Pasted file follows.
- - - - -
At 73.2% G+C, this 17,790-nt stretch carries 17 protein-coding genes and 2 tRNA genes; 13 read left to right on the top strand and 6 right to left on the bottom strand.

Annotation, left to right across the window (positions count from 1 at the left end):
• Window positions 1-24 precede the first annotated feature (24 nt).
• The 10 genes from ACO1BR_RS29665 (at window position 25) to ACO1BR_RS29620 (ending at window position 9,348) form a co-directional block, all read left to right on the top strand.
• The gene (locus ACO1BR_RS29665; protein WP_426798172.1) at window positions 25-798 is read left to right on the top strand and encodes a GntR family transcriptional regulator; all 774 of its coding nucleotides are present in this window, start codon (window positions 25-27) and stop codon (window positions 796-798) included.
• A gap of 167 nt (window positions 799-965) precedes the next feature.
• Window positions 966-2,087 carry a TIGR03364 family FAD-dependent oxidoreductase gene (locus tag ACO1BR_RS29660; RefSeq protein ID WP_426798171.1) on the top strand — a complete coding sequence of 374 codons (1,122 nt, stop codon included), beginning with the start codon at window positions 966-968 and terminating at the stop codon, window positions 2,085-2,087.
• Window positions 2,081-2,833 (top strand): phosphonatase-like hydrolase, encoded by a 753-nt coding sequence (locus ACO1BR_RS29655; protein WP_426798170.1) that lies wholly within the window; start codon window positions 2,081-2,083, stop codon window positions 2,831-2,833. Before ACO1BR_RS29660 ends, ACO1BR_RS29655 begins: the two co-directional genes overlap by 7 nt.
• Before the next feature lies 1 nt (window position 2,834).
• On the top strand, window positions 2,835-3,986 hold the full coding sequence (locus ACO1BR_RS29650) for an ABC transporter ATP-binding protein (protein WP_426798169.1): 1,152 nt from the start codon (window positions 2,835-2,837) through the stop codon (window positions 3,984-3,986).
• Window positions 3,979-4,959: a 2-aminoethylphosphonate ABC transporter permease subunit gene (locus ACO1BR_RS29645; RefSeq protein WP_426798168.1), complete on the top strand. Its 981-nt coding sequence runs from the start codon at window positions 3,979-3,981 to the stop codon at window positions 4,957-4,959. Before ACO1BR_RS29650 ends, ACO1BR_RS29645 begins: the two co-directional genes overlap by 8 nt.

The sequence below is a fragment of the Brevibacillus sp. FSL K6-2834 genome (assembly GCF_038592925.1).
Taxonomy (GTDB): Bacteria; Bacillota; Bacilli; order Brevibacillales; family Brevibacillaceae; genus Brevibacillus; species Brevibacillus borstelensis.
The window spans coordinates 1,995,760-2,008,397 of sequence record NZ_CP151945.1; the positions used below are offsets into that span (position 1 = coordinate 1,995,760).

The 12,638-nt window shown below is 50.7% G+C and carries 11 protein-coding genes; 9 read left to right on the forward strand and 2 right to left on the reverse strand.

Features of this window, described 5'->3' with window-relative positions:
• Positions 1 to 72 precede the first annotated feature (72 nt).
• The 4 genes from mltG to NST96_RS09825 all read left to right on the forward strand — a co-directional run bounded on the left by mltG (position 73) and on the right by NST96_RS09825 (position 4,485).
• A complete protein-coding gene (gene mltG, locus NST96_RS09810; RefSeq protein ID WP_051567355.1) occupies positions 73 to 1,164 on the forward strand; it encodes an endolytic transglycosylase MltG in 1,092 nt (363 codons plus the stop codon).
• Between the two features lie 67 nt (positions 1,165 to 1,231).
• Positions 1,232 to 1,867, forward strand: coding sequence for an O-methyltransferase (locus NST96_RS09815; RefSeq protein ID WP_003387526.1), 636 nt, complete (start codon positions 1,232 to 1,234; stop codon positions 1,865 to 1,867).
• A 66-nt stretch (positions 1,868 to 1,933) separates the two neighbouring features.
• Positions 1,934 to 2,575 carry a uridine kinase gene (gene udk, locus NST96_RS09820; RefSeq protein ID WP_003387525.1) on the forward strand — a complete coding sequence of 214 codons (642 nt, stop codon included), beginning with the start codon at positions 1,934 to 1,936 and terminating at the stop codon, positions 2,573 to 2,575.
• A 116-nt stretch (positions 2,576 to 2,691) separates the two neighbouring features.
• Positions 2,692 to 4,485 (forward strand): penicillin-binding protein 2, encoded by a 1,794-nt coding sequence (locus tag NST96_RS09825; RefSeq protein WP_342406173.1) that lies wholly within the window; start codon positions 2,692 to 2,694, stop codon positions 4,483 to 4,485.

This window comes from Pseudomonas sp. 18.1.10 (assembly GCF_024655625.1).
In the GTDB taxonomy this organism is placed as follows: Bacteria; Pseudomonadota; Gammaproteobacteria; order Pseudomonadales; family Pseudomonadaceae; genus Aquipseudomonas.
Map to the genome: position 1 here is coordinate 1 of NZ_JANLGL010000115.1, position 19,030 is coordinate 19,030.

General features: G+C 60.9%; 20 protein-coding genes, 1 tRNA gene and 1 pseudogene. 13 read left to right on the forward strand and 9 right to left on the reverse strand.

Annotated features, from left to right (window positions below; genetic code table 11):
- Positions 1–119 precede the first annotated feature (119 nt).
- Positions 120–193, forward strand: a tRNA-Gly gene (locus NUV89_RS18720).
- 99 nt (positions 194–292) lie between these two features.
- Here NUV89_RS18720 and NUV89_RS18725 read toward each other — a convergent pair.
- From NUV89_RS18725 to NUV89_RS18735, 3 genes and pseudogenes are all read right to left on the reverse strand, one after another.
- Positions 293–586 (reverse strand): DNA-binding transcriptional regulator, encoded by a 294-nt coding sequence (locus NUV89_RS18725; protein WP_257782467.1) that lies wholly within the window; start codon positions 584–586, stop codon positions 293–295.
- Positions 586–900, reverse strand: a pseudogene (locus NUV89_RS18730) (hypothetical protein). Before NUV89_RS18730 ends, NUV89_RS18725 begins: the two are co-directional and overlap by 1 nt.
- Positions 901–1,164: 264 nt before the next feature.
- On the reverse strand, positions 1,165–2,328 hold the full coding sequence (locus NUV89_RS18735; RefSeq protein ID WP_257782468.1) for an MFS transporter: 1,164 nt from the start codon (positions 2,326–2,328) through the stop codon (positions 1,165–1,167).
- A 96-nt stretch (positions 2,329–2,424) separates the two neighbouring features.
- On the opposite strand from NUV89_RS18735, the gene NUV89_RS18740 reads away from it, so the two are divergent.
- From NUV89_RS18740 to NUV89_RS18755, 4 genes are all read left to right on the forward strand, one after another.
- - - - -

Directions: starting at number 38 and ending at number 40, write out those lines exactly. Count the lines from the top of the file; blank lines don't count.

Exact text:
- Positions 901–1,164: 264 nt before the next feature.
- On the reverse strand, positions 1,165–2,328 hold the full coding sequence (locus NUV89_RS18735; RefSeq protein ID WP_257782468.1) for an MFS transporter: 1,164 nt from the start codon (positions 2,326–2,328) through the stop codon (positions 1,165–1,167).
- A 96-nt stretch (positions 2,329–2,424) separates the two neighbouring features.